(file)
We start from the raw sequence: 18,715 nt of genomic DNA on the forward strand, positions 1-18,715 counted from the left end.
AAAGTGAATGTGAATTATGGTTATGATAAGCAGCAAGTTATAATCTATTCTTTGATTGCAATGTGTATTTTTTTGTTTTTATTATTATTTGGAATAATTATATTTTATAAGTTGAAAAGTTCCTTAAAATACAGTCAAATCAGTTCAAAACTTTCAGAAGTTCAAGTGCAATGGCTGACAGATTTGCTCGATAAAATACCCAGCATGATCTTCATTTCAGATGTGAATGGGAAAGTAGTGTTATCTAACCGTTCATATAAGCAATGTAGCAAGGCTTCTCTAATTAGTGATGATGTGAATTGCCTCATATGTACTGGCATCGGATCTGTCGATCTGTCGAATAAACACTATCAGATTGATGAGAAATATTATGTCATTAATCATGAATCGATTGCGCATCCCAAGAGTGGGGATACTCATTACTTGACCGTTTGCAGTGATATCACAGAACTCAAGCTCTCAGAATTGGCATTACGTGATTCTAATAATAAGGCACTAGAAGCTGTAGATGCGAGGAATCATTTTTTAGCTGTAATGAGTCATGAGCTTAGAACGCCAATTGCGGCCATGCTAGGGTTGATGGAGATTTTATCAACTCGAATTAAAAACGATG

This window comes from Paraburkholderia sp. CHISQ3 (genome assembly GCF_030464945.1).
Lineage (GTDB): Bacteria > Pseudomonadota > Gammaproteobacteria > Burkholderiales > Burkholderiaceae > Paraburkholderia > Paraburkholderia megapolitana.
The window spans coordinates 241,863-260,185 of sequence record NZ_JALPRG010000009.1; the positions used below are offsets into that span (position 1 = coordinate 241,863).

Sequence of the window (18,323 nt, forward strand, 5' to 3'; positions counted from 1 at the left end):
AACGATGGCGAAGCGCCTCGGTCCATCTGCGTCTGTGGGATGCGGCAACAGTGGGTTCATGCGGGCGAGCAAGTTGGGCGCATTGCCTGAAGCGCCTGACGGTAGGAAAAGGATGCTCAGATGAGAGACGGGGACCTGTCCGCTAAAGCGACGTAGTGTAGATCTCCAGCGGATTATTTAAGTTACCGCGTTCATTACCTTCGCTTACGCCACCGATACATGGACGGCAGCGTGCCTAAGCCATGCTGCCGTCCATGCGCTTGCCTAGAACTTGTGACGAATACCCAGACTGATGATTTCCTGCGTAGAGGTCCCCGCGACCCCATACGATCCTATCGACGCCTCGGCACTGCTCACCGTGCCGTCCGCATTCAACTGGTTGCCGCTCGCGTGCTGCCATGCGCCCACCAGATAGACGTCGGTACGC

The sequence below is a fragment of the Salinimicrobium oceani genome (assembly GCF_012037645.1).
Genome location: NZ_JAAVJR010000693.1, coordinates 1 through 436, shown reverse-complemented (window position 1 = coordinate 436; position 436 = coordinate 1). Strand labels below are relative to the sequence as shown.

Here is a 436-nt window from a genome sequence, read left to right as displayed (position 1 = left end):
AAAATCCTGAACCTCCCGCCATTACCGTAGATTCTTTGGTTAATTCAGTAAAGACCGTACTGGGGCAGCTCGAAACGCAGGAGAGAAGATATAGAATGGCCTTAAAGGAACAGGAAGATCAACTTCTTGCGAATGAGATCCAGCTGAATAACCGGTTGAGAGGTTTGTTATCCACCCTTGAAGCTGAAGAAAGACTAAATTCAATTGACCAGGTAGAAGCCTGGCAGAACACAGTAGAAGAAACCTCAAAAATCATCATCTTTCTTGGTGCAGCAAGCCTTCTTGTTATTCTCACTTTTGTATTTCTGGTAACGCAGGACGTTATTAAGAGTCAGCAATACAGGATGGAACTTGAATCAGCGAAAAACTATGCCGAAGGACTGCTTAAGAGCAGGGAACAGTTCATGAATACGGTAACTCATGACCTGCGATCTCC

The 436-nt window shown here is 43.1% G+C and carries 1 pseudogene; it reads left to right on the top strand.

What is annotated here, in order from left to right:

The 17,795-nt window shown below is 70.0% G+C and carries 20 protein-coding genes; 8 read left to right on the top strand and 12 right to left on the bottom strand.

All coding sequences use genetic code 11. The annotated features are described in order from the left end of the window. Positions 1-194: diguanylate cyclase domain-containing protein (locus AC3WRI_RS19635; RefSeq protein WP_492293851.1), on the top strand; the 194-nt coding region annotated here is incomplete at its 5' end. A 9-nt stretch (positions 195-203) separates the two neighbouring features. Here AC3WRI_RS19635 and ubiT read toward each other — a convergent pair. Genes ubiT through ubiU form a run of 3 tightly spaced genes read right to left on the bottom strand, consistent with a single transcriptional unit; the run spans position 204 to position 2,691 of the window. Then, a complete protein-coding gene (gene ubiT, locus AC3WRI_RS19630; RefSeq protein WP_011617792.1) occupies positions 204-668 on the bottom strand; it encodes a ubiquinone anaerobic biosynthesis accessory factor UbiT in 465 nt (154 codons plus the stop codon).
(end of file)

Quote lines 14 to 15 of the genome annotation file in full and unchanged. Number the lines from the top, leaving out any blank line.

The 17,795-nt window shown below is 70.0% G+C and carries 20 protein-coding genes; 8 read left to right on the top strand and 12 right to left on the bottom strand.

All coding sequences use genetic code 11. The annotated features are described in order from the left end of the window. Positions 1-194: diguanylate cyclase domain-containing protein (locus AC3WRI_RS19635; RefSeq protein WP_492293851.1), on the top strand; the 194-nt coding region annotated here is incomplete at its 5' end. A 9-nt stretch (positions 195-203) separates the two neighbouring features. Here AC3WRI_RS19635 and ubiT read toward each other — a convergent pair. Genes ubiT through ubiU form a run of 3 tightly spaced genes read right to left on the bottom strand, consistent with a single transcriptional unit; the run spans position 204 to position 2,691 of the window. Then, a complete protein-coding gene (gene ubiT, locus AC3WRI_RS19630; RefSeq protein WP_011617792.1) occupies positions 204-668 on the bottom strand; it encodes a ubiquinone anaerobic biosynthesis accessory factor UbiT in 465 nt (154 codons plus the stop codon).